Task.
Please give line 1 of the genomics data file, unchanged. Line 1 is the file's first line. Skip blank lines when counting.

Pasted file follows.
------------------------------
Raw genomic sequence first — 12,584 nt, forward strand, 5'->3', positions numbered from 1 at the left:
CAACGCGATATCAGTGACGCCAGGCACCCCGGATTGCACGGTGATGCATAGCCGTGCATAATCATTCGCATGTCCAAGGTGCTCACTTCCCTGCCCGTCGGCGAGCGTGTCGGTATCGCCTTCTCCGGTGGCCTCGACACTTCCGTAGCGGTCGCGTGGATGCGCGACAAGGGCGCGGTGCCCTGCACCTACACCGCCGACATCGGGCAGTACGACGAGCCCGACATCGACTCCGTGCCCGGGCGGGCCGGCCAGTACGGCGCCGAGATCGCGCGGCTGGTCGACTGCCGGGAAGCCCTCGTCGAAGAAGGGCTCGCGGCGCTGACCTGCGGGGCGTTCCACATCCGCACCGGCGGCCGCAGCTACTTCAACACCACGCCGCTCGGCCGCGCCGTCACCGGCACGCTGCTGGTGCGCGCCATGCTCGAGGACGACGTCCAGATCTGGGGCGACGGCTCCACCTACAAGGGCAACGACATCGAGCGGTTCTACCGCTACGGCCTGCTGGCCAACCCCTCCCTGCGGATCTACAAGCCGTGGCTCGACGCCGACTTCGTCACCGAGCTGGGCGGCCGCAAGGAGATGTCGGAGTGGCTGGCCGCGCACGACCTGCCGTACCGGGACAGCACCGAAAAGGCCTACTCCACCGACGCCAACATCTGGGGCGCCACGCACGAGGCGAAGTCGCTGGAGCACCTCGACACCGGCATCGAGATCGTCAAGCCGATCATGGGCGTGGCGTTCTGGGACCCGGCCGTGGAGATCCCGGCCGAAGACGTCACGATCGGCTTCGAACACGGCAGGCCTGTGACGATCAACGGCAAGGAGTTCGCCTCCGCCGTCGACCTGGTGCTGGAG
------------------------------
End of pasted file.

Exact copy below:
Raw genomic sequence first — 12,584 nt, forward strand, 5'->3', positions numbered from 1 at the left: